Lack of Assistance Dogs Authorities in the SAC Inquiry
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Federal authorities have failed in two attempts to enlist the help of individuals to gather evidence against Steven Cohen's SAC Capital Advisors LP as part of a wide insider-trading investigation.
An independent analyst, John Kinnucan, has said he refused a Federal Bureau of Investigation request in October to record conversations with a client, whom he has declined to identify. That client is Michael Steinberg, a technology-fund manager at SAC division Sigma Capital Management, according to a person familiar with the matter.
The focus of FBI agents on SAC's Mr. Steinberg marks the first time a name of a current SAC employee has emerged in connection with the insider-trading investigation. Mr. Steinberg, who hasn't been accused of any wrongdoing, declined to comment.
SAC, a Stamford, Conn.-based hedge fund that manages $12 billion, last month received a subpoena—along with a number of other hedge funds and mutual funds in the probe—asking for trading records and emails, among other things. Mr. Cohen declined to comment through a spokesman. In a late-November letter to investors disclosing the subpoena, Mr. Cohen said the information request didn't suggest that "anyone at SAC has engaged in wrongdoing."
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The recent effort is the second time the government has struck out in a bid to obtain recorded conversations inside SAC as part of its insider-trading investigation.
The stumbles underscore the challenges the government faces in piecing together parts of its probe. The U.S. currently is preparing an insider-trading case that could involve bankers, consultants, analysts and traders at mutual funds and hedge funds. A federal grand jury in New York has heard evidence in the matter, according to people familiar with the matter.
One of several focuses of the probe involves scrutiny of researchers such as Mr. Kinnucan, who provide their clients with highly detailed analysis. The government is looking into whether such research in some instances involves disclosure of inside information.
In 2009, Richard C.B. Lee, a former hedge-fund manager who previously had worked for an SAC division, attempted to get hired by SAC after he had begun cooperating with the government in its investigation, according to a person close to the situation.
Mr. Cohen was suspicious about Mr. Lee's motives and he rebuffed Mr. Lee's offer, the person said.
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Mr. Lee signed a plea agreement with the government that stipulated he would provide information about the activities of SAC traders, a person close to the situation says. Mr. Lee's lawyer has said Mr. Lee is cooperating with the government and will continue to do so.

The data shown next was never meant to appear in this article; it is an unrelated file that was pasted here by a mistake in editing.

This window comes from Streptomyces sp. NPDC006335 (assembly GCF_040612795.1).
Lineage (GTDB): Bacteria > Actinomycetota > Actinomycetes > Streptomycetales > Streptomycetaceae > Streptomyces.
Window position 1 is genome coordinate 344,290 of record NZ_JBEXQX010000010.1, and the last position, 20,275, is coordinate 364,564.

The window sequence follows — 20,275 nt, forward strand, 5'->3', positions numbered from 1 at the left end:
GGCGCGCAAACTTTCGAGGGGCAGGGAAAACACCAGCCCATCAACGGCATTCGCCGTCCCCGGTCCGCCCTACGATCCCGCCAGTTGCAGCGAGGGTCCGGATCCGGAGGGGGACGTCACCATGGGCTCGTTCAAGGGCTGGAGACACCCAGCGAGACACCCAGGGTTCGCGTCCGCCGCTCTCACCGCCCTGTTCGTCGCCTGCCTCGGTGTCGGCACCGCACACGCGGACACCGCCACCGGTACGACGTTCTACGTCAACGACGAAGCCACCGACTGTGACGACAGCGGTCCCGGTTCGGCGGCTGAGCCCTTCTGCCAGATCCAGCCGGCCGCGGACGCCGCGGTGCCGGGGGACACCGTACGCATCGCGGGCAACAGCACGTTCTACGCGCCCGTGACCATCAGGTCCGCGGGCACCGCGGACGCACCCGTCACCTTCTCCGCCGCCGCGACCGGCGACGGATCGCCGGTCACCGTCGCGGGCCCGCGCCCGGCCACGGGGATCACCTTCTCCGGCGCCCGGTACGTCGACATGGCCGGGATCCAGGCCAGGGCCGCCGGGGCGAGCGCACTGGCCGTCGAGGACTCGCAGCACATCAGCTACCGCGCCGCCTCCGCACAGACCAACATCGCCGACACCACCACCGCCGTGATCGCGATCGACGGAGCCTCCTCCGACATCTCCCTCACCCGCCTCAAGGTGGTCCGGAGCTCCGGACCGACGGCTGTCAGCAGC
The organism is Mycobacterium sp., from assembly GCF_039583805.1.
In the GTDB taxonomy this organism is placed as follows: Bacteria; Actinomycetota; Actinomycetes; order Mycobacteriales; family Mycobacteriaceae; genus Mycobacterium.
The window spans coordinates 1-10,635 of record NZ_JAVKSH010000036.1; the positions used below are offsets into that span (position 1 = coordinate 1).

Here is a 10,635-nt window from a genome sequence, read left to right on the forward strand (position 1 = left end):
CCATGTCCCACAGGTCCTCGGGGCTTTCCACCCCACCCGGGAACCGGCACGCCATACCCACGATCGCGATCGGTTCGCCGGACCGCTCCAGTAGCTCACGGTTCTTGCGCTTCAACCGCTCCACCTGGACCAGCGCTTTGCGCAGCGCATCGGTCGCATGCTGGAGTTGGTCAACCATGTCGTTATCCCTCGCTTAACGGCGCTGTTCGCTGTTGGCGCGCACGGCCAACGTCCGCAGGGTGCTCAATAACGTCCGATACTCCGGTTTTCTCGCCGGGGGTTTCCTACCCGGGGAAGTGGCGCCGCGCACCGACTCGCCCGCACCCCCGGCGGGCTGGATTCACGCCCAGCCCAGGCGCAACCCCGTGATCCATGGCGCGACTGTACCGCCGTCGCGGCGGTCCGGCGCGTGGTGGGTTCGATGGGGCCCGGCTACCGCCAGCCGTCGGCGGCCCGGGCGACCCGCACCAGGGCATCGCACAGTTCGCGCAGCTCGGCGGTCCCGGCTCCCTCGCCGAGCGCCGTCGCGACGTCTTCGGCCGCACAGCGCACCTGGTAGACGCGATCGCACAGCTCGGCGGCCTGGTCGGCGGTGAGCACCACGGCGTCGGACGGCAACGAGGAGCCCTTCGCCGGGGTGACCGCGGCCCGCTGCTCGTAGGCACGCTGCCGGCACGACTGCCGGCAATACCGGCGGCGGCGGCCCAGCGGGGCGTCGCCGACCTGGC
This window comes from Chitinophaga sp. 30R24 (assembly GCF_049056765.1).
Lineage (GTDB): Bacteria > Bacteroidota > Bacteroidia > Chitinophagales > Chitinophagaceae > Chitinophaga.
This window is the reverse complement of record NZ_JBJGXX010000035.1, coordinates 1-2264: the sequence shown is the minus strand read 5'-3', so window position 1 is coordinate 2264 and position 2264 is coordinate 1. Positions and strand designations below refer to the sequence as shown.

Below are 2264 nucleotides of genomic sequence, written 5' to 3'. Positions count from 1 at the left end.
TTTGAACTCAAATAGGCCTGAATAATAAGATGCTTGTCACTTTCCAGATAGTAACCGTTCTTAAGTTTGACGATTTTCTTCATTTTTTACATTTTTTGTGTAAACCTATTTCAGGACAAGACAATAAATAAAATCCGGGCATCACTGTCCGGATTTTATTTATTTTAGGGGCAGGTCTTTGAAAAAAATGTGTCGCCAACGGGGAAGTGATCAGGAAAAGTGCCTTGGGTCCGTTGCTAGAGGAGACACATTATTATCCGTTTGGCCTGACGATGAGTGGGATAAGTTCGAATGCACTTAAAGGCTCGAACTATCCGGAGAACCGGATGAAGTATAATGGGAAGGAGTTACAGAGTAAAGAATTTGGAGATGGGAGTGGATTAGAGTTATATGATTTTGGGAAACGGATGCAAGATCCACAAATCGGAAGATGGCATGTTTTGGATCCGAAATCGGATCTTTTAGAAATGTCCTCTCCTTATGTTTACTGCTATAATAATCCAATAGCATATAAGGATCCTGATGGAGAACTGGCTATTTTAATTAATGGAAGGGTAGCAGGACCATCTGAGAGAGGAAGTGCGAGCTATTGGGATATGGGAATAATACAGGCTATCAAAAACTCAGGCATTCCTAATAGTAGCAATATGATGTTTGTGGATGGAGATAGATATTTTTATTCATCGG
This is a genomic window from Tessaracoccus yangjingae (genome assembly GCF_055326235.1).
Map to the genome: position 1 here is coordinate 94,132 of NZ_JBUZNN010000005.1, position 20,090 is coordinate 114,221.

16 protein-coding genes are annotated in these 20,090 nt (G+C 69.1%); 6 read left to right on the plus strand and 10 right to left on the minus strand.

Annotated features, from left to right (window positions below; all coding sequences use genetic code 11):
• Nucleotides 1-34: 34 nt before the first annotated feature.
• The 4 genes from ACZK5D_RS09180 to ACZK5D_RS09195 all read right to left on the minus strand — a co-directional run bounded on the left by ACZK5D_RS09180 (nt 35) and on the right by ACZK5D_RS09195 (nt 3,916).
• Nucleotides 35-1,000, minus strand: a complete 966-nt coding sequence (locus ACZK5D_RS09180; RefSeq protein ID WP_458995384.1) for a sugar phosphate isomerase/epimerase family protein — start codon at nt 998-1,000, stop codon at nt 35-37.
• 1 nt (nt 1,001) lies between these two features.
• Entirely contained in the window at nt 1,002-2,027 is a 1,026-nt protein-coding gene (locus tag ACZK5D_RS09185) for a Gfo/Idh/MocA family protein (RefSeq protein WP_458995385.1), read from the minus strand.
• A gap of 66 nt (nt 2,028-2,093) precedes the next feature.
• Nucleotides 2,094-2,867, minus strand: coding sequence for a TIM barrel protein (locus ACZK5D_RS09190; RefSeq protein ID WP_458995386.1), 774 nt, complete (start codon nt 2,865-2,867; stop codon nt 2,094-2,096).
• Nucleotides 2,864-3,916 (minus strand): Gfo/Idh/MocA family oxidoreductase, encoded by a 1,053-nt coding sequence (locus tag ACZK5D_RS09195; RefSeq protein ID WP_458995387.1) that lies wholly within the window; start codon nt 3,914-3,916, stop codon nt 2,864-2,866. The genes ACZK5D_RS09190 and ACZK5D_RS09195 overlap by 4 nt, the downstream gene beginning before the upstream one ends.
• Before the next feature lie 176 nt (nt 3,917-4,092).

Mr. Steinberg, 38 years old, has worked at SAC since 1997; in 2001, he joined Sigma Capital, SAC's New York division, where he worked with former SAC manager, Richard Grodin.
As a technology-fund manager, Mr. Steinberg is expected to keep Mr. Cohen up to speed on his thinking about technology stocks, a person close to the situation says. Mr. Grodin, who closed his fund, Quadrum Capital, last fall, received a subpoena as part of the insider-trading investigation last fall. Mr. Grodin didn't return calls for comment.
Sigma, with $1.5 billion under management, is aninvestment vehicle that includes a chunk of Mr. Cohen's personal money, people close to the situation say. It is an example of SAC's so-called trading "pods," which operate independently but feed information and profits back to SAC, people close to the situation say.
As reported in The Wall Street Journal last week, another SAC pod, CR Intrinsic Investors LLC is among several hedge funds that made big bets in some health-care stocks the government is investigating to determine whether traders received inside information. It couldn't be determined whether CR Intrinsic is being scrutinized for trading in these health-care companies. SAC has declined to comment on that part of the probe.
Mr. Kinnucan surfaced publicly after The Journal reported that the FBI had visited him on Oct. 25, threatening to arrest him at his Portland, Ore., home and asking him to wear a wire. Mr. Kinnucan—who received a subpoena in the investigation Friday asking for two years of records—says he has done nothing wrong and vows to fight any charges against him, which he believes are likely.
The cooperation of Mr. Lee, who is one of 14 defendants who have pleaded guilty in the government's 2009 insider-trading case against hedge fund Galleon Group, helped lead to one recent arrest in the current probe.
Mr. Lee was enlisted by the government to record conversations with an employee of Primary Global Research LLC, a Mountain View, Calif., expert-network firm, according to a criminal complaint filed against the employee last month in a New York federal court.
Expert networks like Primary Global set up meetings and calls with current and former managers from hundreds of companies for hedge-fund and other traders seeking an investing edge.
The Primary Global employee, Don Ching Trang Chu, was arrested on Nov. 24 by the government on charges of conspiracy and fraud in connection with the insider-trading charges. His lawyer has declined to comment.
A spokesman for Primary Global, some of whose consultants are being examined as part of the probe, declined to comment.
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